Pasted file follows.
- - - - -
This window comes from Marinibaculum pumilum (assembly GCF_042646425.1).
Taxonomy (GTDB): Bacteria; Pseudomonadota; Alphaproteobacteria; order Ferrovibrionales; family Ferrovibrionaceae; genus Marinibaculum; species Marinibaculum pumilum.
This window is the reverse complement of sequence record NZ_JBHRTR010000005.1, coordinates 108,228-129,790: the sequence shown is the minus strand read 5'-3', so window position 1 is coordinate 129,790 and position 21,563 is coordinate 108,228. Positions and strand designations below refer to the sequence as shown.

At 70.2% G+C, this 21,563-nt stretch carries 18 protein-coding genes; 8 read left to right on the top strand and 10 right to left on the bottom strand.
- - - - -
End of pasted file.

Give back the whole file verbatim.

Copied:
This window comes from Marinibaculum pumilum (assembly GCF_042646425.1).
Taxonomy (GTDB): Bacteria; Pseudomonadota; Alphaproteobacteria; order Ferrovibrionales; family Ferrovibrionaceae; genus Marinibaculum; species Marinibaculum pumilum.
This window is the reverse complement of sequence record NZ_JBHRTR010000005.1, coordinates 108,228-129,790: the sequence shown is the minus strand read 5'-3', so window position 1 is coordinate 129,790 and position 21,563 is coordinate 108,228. Positions and strand designations below refer to the sequence as shown.

At 70.2% G+C, this 21,563-nt stretch carries 18 protein-coding genes; 8 read left to right on the top strand and 10 right to left on the bottom strand.